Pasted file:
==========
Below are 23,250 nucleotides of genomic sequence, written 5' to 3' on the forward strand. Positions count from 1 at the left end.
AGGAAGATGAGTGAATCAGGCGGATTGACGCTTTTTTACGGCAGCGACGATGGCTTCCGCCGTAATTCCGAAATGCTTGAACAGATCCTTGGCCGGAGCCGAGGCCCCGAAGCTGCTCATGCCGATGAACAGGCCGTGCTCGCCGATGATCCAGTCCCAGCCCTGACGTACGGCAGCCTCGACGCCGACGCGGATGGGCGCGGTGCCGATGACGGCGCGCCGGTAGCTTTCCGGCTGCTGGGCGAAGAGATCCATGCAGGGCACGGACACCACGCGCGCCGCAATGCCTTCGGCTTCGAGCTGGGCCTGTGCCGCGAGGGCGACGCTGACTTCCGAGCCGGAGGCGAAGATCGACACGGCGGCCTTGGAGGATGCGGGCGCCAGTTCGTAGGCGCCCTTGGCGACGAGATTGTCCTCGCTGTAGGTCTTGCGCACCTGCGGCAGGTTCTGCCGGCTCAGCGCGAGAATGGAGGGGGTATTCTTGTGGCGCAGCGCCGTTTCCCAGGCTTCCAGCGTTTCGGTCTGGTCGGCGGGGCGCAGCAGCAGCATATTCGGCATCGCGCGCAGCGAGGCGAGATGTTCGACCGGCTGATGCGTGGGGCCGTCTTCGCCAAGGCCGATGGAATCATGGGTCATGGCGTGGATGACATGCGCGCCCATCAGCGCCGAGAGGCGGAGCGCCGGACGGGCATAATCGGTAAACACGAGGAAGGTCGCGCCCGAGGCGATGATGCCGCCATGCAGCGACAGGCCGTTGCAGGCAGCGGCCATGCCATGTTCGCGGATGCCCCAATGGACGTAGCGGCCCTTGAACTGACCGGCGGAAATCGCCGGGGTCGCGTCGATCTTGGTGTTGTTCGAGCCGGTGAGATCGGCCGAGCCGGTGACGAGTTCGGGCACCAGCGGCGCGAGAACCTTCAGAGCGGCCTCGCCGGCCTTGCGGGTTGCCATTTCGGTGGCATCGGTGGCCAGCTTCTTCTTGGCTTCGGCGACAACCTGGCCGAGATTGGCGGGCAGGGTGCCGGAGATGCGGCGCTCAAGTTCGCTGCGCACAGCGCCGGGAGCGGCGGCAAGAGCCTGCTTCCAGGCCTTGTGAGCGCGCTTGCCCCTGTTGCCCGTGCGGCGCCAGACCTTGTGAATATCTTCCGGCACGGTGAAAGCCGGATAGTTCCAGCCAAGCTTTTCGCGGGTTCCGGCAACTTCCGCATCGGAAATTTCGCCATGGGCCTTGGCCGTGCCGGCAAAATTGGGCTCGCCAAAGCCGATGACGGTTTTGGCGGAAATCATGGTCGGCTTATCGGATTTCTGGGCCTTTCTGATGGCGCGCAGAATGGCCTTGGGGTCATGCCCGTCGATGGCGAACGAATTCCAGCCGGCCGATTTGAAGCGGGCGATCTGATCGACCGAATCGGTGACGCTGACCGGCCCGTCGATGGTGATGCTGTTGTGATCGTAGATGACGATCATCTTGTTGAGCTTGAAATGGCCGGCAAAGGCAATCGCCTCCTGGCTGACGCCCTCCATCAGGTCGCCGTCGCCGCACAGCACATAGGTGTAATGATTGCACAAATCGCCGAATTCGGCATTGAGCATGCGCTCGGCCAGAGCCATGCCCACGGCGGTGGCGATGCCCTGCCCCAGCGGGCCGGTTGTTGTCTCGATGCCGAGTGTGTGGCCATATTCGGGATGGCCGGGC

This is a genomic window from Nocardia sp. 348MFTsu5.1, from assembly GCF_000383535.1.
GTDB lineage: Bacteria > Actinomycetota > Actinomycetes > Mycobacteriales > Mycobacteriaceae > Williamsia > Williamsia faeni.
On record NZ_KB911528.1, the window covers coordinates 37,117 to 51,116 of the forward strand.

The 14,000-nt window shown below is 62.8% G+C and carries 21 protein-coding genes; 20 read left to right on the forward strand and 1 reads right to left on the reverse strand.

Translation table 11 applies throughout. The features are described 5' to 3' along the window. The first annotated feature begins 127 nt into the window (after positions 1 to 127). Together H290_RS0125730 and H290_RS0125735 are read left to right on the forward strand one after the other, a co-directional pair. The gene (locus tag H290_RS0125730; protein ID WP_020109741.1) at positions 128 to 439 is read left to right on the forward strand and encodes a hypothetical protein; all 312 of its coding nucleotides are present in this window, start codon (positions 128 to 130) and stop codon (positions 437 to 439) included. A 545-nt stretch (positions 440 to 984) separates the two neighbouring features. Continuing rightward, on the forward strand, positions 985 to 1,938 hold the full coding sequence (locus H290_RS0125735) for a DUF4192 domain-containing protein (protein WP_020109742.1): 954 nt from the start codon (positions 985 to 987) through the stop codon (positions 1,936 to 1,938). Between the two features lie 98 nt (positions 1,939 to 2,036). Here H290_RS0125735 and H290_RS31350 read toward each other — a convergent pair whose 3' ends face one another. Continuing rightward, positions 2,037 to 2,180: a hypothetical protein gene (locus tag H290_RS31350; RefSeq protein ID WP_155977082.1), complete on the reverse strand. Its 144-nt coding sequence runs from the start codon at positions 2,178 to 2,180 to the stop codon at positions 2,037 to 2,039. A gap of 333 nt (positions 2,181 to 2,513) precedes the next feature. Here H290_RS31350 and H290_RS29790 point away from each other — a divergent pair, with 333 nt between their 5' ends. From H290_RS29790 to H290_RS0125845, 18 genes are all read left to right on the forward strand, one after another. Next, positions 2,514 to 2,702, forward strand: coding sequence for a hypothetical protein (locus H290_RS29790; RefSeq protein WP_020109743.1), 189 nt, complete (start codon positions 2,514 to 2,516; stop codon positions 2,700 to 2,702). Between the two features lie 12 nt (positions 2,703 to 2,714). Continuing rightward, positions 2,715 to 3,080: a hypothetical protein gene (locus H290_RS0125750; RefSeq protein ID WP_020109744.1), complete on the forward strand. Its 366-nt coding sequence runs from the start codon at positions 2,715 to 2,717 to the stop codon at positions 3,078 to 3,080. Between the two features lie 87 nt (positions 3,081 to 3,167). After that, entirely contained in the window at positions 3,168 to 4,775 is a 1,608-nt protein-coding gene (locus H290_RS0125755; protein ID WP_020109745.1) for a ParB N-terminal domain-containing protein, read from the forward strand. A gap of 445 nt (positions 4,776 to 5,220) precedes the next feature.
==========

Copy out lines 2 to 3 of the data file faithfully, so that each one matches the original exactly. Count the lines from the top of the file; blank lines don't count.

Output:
AGGAAGATGAGTGAATCAGGCGGATTGACGCTTTTTTACGGCAGCGACGATGGCTTCCGCCGTAATTCCGAAATGCTTGAACAGATCCTTGGCCGGAGCCGAGGCCCCGAAGCTGCTCATGCCGATGAACAGGCCGTGCTCGCCGATGATCCAGTCCCAGCCCTGACGTACGGCAGCCTCGACGCCGACGCGGATGGGCGCGGTGCCGATGACGGCGCGCCGGTAGCTTTCCGGCTGCTGGGCGAAGAGATCCATGCAGGGCACGGACACCACGCGCGCCGCAATGCCTTCGGCTTCGAGCTGGGCCTGTGCCGCGAGGGCGACGCTGACTTCCGAGCCGGAGGCGAAGATCGACACGGCGGCCTTGGAGGATGCGGGCGCCAGTTCGTAGGCGCCCTTGGCGACGAGATTGTCCTCGCTGTAGGTCTTGCGCACCTGCGGCAGGTTCTGCCGGCTCAGCGCGAGAATGGAGGGGGTATTCTTGTGGCGCAGCGCCGTTTCCCAGGCTTCCAGCGTTTCGGTCTGGTCGGCGGGGCGCAGCAGCAGCATATTCGGCATCGCGCGCAGCGAGGCGAGATGTTCGACCGGCTGATGCGTGGGGCCGTCTTCGCCAAGGCCGATGGAATCATGGGTCATGGCGTGGATGACATGCGCGCCCATCAGCGCCGAGAGGCGGAGCGCCGGACGGGCATAATCGGTAAACACGAGGAAGGTCGCGCCCGAGGCGATGATGCCGCCATGCAGCGACAGGCCGTTGCAGGCAGCGGCCATGCCATGTTCGCGGATGCCCCAATGGACGTAGCGGCCCTTGAACTGACCGGCGGAAATCGCCGGGGTCGCGTCGATCTTGGTGTTGTTCGAGCCGGTGAGATCGGCCGAGCCGGTGACGAGTTCGGGCACCAGCGGCGCGAGAACCTTCAGAGCGGCCTCGCCGGCCTTGCGGGTTGCCATTTCGGTGGCATCGGTGGCCAGCTTCTTCTTGGCTTCGGCGACAACCTGGCCGAGATTGGCGGGCAGGGTGCCGGAGATGCGGCGCTCAAGTTCGCTGCGCACAGCGCCGGGAGCGGCGGCAAGAGCCTGCTTCCAGGCCTTGTGAGCGCGCTTGCCCCTGTTGCCCGTGCGGCGCCAGACCTTGTGAATATCTTCCGGCACGGTGAAAGCCGGATAGTTCCAGCCAAGCTTTTCGCGGGTTCCGGCAACTTCCGCATCGGAAATTTCGCCATGGGCCTTGGCCGTGCCGGCAAAATTGGGCTCGCCAAAGCCGATGACGGTTTTGGCGGAAATCATGGTCGGCTTATCGGATTTCTGGGCCTTTCTGATGGCGCGCAGAATGGCCTTGGGGTCATGCCCGTCGATGGCGAACGAATTCCAGCCGGCCGATTTGAAGCGGGCGATCTGATCGACCGAATCGGTGACGCTGACCGGCCCGTCGATGGTGATGCTGTTGTGATCGTAGATGACGATCATCTTGTTGAGCTTGAAATGGCCGGCAAAGGCAATCGCCTCCTGGCTGACGCCCTCCATCAGGTCGCCGTCGCCGCACAGCACATAGGTGTAATGATTGCACAAATCGCCGAATTCGGCATTGAGCATGCGCTCGGCCAGAGCCATGCCCACGGCGGTGGCGATGCCCTGCCCCAGCGGGCCGGTTGTTGTCTCGATGCCGAGTGTGTGGCCATATTCGGGATGGCCGGGC

This is a genomic window from Nocardia sp. 348MFTsu5.1, from assembly GCF_000383535.1.